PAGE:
Profile For John S.

John S.'s Info

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  • Driving Status:
    Rookie Solo Driver

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  • Joined Us:
    2 years, 5 months ago

John S.'s Bio

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Posted:  1 year, 11 months ago

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Got placed out of service

In the US we mostly fuel at specific Pilot/FJs and the machine says elligible for fuel-n-go so no receipts. Still, i always mark 15min for fuel and 30min break on my paper log. So say On-Duty from 9:00-9:15, Off-Duty 9:15-9:45. In reality, I pulled in to TS at 9:07ish and pull out at 9:37ish. For stations that give out receipts, it will say 9:15 so looks/is legit.

Posted:  1 year, 11 months ago

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Co driver being woke by customer during sleeperbirth

On customer's premises you have to go by their rules. Sometimes you can get some leeway if you play nice, which may be hard to do if you're jolted half-way through your sleep time, understandable. I've had customers ask for my truck keys, made wait in some lounge or shipper office, asked to unhook the trailer and wait bobtail outside the gate etc. Out of all the schemes I think the simplest one that accomplishes what they're trying to do and one I mind the least is removing the trailer air-hose and putting a lock on it. Then the guy that removes the lock also hands you the paperwork. Dont even need to go inside. Just pull-up close the doors and off you go.

Posted:  1 year, 11 months ago

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Backing Practice™ 22 Elite Spice

This looks like a typical rookie trap i'd usually fall into in the first few weeks solo trying to avoid blindsiding at all cost. But it's probably a relatively easy blindside 45. That's why the other driver asked if he was in the way, probably a regular and knew it was a blind side and you may need the extra room setting up.

Posted:  2 years ago

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Messed up for the Truck Drivers in Long Beach and LA Ports

The contracts were written in such a way that they had no choice but to walk away empty handed - no truck, no job, no money.

People really underestimate how ruthless and how fiercely competitive the business world is. The trucking industry has 3% profit margins. It's one of the worst industries you can be in as a business owner, and yet people flock to it in great numbers. It's pretty sad, really. It ends badly for a lot of people.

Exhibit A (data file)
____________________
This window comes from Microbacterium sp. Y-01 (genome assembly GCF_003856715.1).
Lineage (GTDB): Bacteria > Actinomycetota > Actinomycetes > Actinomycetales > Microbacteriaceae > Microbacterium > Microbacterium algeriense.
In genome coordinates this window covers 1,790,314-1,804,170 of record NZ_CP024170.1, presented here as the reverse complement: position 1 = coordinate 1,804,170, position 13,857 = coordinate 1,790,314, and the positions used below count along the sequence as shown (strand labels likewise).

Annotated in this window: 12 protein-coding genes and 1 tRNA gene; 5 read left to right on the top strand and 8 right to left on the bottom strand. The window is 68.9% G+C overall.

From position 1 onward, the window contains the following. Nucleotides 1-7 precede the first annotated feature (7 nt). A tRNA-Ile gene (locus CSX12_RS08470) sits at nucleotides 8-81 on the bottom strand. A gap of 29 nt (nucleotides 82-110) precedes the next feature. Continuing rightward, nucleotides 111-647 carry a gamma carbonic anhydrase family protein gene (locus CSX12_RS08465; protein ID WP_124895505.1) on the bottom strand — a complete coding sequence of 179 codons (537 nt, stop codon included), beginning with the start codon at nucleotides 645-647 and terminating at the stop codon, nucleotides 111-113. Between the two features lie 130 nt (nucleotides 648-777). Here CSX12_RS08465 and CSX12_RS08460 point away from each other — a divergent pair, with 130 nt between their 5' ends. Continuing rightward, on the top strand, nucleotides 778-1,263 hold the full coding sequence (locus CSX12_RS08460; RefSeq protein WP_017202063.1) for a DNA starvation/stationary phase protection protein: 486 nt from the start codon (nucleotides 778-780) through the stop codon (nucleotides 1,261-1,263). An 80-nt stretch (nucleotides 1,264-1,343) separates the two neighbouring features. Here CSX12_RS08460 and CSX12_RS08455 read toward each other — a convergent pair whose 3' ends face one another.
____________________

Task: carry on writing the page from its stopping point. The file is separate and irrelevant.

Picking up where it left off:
And it is the fierce competitiveness that leads some companies to develop rutheless schemes that prey on the ignorant. Yes, all business is tough, but I think we'd all agree that the business savvy of your average port truck driver is not at the same level as someone starting a tech company or a million dollar restaurant franchise, so they (truck drivers) are easy prey.

Brett, maybe it would be a good idea to expand that small section on company leases to warn others of the truth potential pitfalls behind some of these contracts?

Posted:  2 years ago

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Game: Backing tips From Trainers

Couple of simple tips from my trainer that helped me enormously:

1. As the corner of trailer is about to enter the alley, stop and check if the trailer is lined up straight or almost (+/- 5-10 deg) going in the hole. If not do a short pull up and correct and dont worry about the tractor being straight. Trailer is more important. 2. Do very short pull-ups, like 5-6 feet to straighten the tractor out. The short pull-ups dont change the position of the trailer much and 3-4 short pull-ups can straghten even an almost jacknifed tractor while hardly changing the position of the trailer.

But it's the really tough backing situations when out solo that will teach you the most. We have a couple of clients where we go where there's a wall about 70 feet from the loading dock. So if you execute your maneuver perfectly, you end up with the trailer bumping the dock and the tractor at about 30deg angle inches from the wall. Zero pull up room. Took me over an hour the first time I went there. Almost cried, and swore, a lot.

Posted:  2 years ago

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What trucker gps is better? My qualcomm keeps getting me into trouble...

I've been using the CoPilot Truck Navigation App on a Nexus 6P for the past couple of months and have been satisfied with the results so far. It's subscription based and you can get a free trial for 14-days before buying. That's what I did. US pricing should be under $10/mth or $100/yr.